Bookends are a great way to add a bit of style to your bookshelf, but what about when you don't really have room for a big ol' bookend? Or maybe you just want to keep things simple on your bookshelf. I had that problem recently. I needed a way to keep my books standing up at the end of the shelf, but didn't want to clutter things up with bookends, or ugly them up with thin metal bookends like the ones you see at the library. I just wanted my pretty books to shine in all their glory.
Then the thought occurred to me— Why not turn a pretty, forgotten book from the thrift store into a bookend, solving all my bookshelf problems? It's the perfect thin shape, looks great, and is a nice way to give new life to a damaged or discarded book.
See? No, you don't see, do you? That's because my bookends are practically invisible! They blend right into their environment while adding a bit of classic style to the ends of my bookshelf. A wonderful solution. Check out how easy they are to make!
Supplies (for two bookends):
-2 books with 1" spines
-2 thin metal bookends (I used these)
-1×6 board or a board of another dimension to fit your book (see notes below)
-super glue (I used gorilla glue)
Selecting Your Book and Lumber Size: My books measured about 5.75" deep, 8.25" high, and 1" thick. It's important to find a book depth that will correspond with lumber standard widths, so you don't have to do any unnecessary cutting of the lumber later. This is why I used a book with a 1" spine. I used a 1×6 board to fill the inside of my book, which really measures .75" x 5.75". This board fit my book dimensions perfectly! How did I know that would happen? Well, I brought my book spine to the lumber yard with me! There's a first time for everything.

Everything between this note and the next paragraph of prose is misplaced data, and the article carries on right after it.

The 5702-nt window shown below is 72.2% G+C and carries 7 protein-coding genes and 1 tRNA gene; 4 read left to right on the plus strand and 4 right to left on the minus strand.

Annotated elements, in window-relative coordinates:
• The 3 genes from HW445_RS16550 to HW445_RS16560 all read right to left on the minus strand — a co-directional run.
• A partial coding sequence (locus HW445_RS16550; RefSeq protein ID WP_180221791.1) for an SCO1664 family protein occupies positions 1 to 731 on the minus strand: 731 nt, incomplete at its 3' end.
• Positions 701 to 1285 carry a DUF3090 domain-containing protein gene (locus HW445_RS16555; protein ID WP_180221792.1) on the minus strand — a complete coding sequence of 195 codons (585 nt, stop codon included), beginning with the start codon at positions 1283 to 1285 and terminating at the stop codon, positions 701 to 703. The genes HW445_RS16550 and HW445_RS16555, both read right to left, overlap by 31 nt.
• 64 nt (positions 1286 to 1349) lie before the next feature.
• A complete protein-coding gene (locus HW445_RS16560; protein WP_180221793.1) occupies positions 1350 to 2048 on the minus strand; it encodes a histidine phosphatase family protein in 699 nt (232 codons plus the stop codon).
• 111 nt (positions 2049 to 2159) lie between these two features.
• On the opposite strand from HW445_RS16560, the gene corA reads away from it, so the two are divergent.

If you can't find 1" thick books and need to fill out the inside of your book more, you can also find thinner sheets of lumber below the standard lumber sizes at places like Lowe's. Just stack and glue the boards to your desired thickness.
Feel free to read the contents later! Or discard the pages as I did. I was able to do this guilt-free, because I found my book at the thrift store and figured it was unloved and needed a new life.
Step Three: Cut the board to the length you marked. If you don't have a saw at home, you can do this at the lumber yard. They will make cuts for you for free.
Step Four: Cover the wooden blocks and metal bookends with moderate amounts of Gorilla Glue, as shown above. Don't get too close to the edges or it will seep out. Gorilla Glue foams and expands as it's clamped, which makes for a strong hold, but a messy final product if you're not careful when applying the glue.
Step Five: Once everything is all glued into place, use clamps to press it all together as the glue sets up. You should use scrap lumber as a buffer between the book and the clamps or the clamps will leave indents in your book. I made the mistake of not doing this, and got some pretty visible denting, especially on my orange book. Thankfully the dents aren't noticeable on my shelves. Whew!
Here are my invisible bookends in action. It's as if my books are saying, "Look, Ma! No hands!" –Mandi
Credits // Author and Photography: Mandi Johnson. Photos edited with Stella from the Signature Collection.